Jump to content

Electrical Fire-Risk in Bathrooms


Recommended Posts

As a new Business Fire Safety Inspector , I can't see the wood for the trees.

I have visited various premises recently (predominantly care homes) that have a bathroom which contains an electrically operated, ceiling or floor-mounted hoist with rechargeable 12 volt  batteries that opens onto a protected corridor with bedrooms in the immediate vicinity.

The guidance documents I have read suggest that bathrooms are low risk and therefore do not require a fire door (intumescent strips and seals fitting, fire-rated door closer etc.).

I would like to know if there is any best practice, case history or simply an individual's thought process which will help me get a grasp of whether a bathroom containing such electrical equipment should be protected, or not?

I have carried out some research but cannot locate anything which will help me decide one way or the other?

Many thanks for any help or advice

Link to comment

Hiya Wozo66

I am sorry, I haven't done any care homes for 15 years so am out of touch with current guides. But I have been heavily involved with mental health units and group homes for a while. It may be worth looking at the NHS Firecode suite of documents (Health Technical Memorandums - HTMs) to see if there's up to date guidance there. 

When I am stuck and there's very little guidance around, I try to forensically examine why a particular 'rule' is in place. When you fully understand why its in place, you are in a better place to go solo and introduce your own control measures - as long as you explain your rationale in the FRA or fire strategy. 

It is true, that a traditional bathroom (domestic or commercial) with a cast iron bath, ceramic loo and basin and no electrics other than lighting is very low risk. In the past, bathrooms have been exempt from requiring separation from a sterile corridor in a protected route as in fact, that bathroom has a similar benign fire safety status in terms of fire loading and ignition sources.

I recall a very old guide ( a fire certificate guide I think) said that if a women's bathroom had a sanitary incinerator, then this room should be separated by fire resisting materials and a fire door. This is recognition that where an addition ignition source is present, additional control measures can be justified

Over the years, plastic baths, electrics vent fans and 8kw electric shower units have put a strain on the neutral fire loading status of a bathroom as there's plenty of ignition sources and plenty to burn. Now add hoist & batteries - plus vulnerable persons who may not be able to self rescue - you start to see that enclosing the bathroom in fire resisting material ain't so daft after all.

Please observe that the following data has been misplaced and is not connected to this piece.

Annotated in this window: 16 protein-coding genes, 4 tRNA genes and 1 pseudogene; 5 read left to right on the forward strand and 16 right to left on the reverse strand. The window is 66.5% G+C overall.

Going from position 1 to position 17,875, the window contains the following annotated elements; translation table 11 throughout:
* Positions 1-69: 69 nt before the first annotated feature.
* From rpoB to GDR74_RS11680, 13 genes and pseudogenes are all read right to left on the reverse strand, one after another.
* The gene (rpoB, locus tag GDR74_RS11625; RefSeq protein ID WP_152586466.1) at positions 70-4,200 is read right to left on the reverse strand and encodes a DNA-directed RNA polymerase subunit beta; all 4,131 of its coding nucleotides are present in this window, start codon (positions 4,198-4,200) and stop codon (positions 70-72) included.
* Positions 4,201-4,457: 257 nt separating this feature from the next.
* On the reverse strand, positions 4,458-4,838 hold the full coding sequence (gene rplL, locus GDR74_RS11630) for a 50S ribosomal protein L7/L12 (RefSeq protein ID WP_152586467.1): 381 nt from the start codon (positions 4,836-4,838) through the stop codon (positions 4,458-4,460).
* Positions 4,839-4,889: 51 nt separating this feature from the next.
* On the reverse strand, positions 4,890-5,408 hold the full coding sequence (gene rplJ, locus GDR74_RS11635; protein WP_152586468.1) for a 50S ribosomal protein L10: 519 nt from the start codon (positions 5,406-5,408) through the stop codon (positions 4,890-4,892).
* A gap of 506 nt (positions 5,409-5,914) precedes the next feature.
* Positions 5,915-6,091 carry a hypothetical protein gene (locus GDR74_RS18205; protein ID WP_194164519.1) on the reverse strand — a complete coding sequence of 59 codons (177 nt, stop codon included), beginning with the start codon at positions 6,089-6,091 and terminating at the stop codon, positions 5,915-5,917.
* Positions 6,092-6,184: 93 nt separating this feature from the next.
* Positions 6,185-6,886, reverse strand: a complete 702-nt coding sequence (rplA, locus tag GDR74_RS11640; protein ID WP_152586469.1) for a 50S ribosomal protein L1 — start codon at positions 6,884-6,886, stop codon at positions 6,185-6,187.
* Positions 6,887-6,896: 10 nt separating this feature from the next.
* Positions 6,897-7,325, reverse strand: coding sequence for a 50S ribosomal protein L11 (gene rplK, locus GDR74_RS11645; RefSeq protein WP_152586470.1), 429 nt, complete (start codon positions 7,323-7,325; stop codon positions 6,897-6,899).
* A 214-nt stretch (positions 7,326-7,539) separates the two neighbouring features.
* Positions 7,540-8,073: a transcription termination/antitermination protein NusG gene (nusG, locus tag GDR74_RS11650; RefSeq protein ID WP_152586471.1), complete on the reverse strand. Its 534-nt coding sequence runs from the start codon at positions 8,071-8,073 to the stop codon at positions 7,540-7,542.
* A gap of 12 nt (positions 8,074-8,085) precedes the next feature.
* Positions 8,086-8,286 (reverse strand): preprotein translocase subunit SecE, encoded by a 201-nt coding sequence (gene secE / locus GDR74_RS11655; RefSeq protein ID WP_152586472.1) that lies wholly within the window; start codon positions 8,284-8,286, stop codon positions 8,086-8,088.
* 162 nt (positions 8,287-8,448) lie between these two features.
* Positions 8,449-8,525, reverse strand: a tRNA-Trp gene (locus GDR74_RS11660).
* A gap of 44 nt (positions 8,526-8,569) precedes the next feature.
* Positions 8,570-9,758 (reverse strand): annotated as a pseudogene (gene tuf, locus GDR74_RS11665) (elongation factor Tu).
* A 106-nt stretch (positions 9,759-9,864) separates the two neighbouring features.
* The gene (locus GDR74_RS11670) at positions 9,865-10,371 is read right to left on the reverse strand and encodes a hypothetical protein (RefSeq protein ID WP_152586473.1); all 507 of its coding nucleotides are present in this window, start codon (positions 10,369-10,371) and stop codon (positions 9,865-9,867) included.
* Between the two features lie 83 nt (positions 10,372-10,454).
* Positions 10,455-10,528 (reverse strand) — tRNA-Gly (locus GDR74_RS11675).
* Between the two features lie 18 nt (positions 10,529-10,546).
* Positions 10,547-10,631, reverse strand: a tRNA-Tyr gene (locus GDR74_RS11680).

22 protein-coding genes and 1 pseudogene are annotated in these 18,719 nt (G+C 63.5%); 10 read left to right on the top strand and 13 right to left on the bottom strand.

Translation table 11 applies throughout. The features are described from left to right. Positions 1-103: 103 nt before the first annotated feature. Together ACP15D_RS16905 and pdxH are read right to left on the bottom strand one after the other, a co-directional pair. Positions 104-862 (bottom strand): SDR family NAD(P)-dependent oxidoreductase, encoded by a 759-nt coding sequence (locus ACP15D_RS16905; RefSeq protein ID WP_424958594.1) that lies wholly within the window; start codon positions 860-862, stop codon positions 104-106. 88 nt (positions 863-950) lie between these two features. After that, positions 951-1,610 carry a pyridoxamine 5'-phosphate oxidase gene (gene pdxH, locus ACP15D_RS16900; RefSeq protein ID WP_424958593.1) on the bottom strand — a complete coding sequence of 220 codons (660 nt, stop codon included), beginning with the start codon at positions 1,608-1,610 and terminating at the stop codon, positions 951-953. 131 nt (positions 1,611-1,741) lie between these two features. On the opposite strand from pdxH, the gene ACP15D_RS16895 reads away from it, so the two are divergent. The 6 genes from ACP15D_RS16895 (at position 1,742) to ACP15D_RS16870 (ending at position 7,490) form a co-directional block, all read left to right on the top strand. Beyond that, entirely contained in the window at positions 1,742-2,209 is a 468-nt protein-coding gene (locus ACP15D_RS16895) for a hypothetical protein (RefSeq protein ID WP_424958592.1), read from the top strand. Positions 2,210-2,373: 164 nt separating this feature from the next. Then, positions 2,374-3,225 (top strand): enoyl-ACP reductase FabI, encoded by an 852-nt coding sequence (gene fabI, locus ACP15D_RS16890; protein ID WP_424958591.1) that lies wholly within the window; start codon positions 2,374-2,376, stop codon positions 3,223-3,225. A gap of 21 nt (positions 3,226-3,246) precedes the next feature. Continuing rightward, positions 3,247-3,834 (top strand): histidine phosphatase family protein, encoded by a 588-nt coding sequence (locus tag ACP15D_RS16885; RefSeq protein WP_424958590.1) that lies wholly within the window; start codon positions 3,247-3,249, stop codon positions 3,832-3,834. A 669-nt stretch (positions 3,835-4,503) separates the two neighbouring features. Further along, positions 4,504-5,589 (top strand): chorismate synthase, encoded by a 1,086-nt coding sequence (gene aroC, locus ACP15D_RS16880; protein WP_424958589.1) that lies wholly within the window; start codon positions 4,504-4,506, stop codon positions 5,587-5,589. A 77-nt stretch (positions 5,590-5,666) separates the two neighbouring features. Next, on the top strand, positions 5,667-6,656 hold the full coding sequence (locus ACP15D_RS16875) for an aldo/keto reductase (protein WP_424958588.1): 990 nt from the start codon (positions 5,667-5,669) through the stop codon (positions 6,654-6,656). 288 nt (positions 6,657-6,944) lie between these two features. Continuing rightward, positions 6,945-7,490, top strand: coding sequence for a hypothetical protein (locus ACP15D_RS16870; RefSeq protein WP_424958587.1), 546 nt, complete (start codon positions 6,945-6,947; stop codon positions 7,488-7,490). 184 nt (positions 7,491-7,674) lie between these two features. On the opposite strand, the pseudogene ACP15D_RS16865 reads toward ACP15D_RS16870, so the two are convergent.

Fire safety is all about time. detecting the fire early enough so people can begin their escape, holding fire back by fire doors etc to give time for people to escape and by restricting travel distances to cut the time it takes to reach a place of safety or relative safety.

Care homes are hugely complex places.  I might even be brave and say, if you are cutting your fire safety teeth, it might be best to initially avoid places like schools and care homes- but of course, that is your decision.

Now you need to think about the evacuation strategy in this home. Is there progressive horizontal evacuation or any other delayed evacuation system? The separating of the bulling into clear & well maintained compartments is essential. This may require enclosing a bathroom if it opens onto a staircase or corridor with bedrooms. 

I hope someone comes along with some current guidance for you. But do not be afraid of going it alone or even defying guidance, especially when asking for additional safety measures. You are obviously unhappy about what you have found. If, in your professional opinion, you want to enclose a bathroom as the fire loading is above expected norms and you are considering vulnerable people non ambulant - bloody well go for it and do not be put off by owners bleating that the guide doesn't require it. Its a RISK assessment and risk must lead you and not a guide that doesn't fit what you are presented with on the day. 

Have a look at this report from the awful Rosepark tragedy in Scotland to see what can go wrong. There's a useful checklist from P16 you might want to consider

Good luck

Link to comment

Create an account or sign in to comment

You need to be a member in order to leave a comment

Create an account

Sign up for a new account in our community. It's easy!

Register a new account

Sign in

Already have an account? Sign in here.

Sign In Now
  • Create New...